Featured Articles

IHS teardown reveals Galaxy S5 BOM

IHS teardown reveals Galaxy S5 BOM

Research firm IHS got hold of Samsung’s new flagship smartphone and took it apart to the last bolt to figure out…

More...
Galaxy S5, HTC One M8 available selling well

Galaxy S5, HTC One M8 available selling well

Samsung’s Galaxy S5 has finally gone on sale and it can be yours for €699, which is quite a lot of…

More...
Intel lists Haswell refresh parts

Intel lists Haswell refresh parts

Intel has added a load of Haswell refresh parts to its official price list and there really aren’t any surprises to…

More...
Respawn confirms Titanfall DLC for May

Respawn confirms Titanfall DLC for May

During his appearance at PAX East panel and confirmed on Twitter, Titanfall developer Respawn confirmed that the first DLC pack for…

More...
KFA2 GTX 780 Ti Hall Of Fame reviewed

KFA2 GTX 780 Ti Hall Of Fame reviewed

KFA2 gained a lot of overclocking experience with the GTX 780 Hall of Fame (HOF), which we had a chance to…

More...
Frontpage Slideshow | Copyright © 2006-2010 orks, a business unit of Nuevvo Webware Ltd.
Friday, 21 December 2012 10:44

Steve Jobs wanted to call Safari “Freedom”

Written by Nick Farrell



Self-delusion complete

Steve Jobs was so completely deluded that he wanted to call his Safari browser “Freedom.” In 2002, the company was about to release its own Web browser in order to take control and responsibility for Web browsing on the Mac. 

Jobs wanted to call the browser "Freedom" because he believed that locking you into an imaginary walled garden of buggy software was somehow free. While Jobs was considered a god, no one really wanted to point out to him that his Freedom was about as liberal as Saudi Arabia. According to former Engineering Director of Internet Technologies Don Melton, Jobs would test several names by saying them out loud and seeing if he had impressed himself. Melton said that Jobs liked “Freedom” because it invoked positive imagery of people being set free. And, just as possible and positive.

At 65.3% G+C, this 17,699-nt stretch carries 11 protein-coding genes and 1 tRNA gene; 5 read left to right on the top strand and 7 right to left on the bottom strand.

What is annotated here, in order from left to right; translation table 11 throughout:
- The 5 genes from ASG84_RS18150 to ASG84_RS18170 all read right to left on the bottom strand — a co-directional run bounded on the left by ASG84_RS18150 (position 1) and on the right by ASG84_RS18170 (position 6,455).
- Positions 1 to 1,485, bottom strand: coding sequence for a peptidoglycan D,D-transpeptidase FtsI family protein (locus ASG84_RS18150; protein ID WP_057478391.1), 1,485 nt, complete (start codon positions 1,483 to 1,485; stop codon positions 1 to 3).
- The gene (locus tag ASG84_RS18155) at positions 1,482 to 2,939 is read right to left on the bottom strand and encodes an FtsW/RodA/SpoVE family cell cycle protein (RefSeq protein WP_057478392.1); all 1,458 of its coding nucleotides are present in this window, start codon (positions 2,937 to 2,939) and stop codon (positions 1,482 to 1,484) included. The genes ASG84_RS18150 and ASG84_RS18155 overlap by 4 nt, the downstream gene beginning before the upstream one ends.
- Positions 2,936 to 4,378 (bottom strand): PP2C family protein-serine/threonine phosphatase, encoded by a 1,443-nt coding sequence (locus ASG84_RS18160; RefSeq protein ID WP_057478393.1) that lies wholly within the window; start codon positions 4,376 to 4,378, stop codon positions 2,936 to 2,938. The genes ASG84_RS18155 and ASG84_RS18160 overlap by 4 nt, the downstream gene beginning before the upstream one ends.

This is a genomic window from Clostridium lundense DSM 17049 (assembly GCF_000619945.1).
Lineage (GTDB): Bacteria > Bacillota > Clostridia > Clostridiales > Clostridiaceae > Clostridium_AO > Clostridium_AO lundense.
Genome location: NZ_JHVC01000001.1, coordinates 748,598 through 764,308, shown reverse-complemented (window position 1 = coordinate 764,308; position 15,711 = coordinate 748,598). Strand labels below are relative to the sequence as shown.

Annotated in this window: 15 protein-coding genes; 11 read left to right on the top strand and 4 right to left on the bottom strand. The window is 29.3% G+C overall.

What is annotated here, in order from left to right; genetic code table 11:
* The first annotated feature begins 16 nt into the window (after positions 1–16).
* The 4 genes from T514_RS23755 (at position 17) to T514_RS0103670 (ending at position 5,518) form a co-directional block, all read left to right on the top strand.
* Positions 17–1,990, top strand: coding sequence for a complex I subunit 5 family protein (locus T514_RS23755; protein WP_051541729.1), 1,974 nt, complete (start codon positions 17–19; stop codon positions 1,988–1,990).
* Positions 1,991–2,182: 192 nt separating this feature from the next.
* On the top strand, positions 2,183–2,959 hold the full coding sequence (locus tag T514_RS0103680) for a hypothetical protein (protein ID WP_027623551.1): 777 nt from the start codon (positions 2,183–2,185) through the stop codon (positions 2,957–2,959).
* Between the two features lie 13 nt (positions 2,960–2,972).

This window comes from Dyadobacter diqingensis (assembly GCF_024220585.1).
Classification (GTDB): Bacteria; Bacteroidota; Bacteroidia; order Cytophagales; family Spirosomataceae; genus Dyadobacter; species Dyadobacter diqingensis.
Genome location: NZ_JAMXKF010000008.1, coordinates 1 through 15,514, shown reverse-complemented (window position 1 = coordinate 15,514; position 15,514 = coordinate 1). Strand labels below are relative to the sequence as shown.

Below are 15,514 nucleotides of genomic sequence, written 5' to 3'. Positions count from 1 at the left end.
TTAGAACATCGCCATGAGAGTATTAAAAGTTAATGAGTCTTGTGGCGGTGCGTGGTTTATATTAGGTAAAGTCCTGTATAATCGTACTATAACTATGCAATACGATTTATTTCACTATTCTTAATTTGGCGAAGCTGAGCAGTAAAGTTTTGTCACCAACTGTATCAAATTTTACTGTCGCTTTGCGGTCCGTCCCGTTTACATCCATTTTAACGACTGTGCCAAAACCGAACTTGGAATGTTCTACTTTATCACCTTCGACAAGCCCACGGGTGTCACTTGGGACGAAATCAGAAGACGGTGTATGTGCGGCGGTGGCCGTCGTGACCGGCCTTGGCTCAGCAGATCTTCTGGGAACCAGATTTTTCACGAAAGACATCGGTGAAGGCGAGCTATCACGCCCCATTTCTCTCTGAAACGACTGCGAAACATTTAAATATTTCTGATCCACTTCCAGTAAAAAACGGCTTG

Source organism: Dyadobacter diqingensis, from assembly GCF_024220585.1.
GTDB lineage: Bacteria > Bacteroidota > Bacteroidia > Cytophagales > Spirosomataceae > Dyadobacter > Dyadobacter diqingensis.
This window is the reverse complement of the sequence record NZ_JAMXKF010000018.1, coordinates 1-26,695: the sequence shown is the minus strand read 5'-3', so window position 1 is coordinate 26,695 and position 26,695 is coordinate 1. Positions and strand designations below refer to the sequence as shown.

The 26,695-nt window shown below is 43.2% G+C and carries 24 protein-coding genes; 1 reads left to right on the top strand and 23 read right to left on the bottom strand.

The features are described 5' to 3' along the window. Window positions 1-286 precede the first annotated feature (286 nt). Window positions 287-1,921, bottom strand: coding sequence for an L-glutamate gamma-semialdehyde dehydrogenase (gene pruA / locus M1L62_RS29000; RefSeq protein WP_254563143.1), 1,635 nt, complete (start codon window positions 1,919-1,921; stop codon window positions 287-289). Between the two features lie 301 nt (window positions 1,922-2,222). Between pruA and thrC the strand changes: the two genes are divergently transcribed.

“It spoke to our own freedom from Microsoft and Internet Explorer, the company and browser we depended on at the time,” he said.

Internally, the browser was codenamed "Alexander" which was a reference to Alexander the Great, the ego obsessed Macedonian conqueror. It might have been appropriate. Alex thought he was a god and enslaved most of the known world and crushed the intellectual and spiritual civilisations of Persia, Eygpt and India and replaced them a shallow Greek intellectualism.

Engineers referred to it as "iBrowse" but not within earshot Jobs who would have had them killed. Melton can’t remember who came up with the name Safari, but it was apparently chosen in early December, just four weeks before Safari was announced at Macworld Expo in January 2003.

(You can enjoy some proper freedom and '90s supermodels in all their glory after the break. Ed)

Nick Farrell

E-mail: This e-mail address is being protected from spambots. You need JavaScript enabled to view it

Related Video

blog comments powered by Disqus

To be able to post comments please log-in with Disqus

 

Facebook activity

Latest Commented Articles

Recent Comments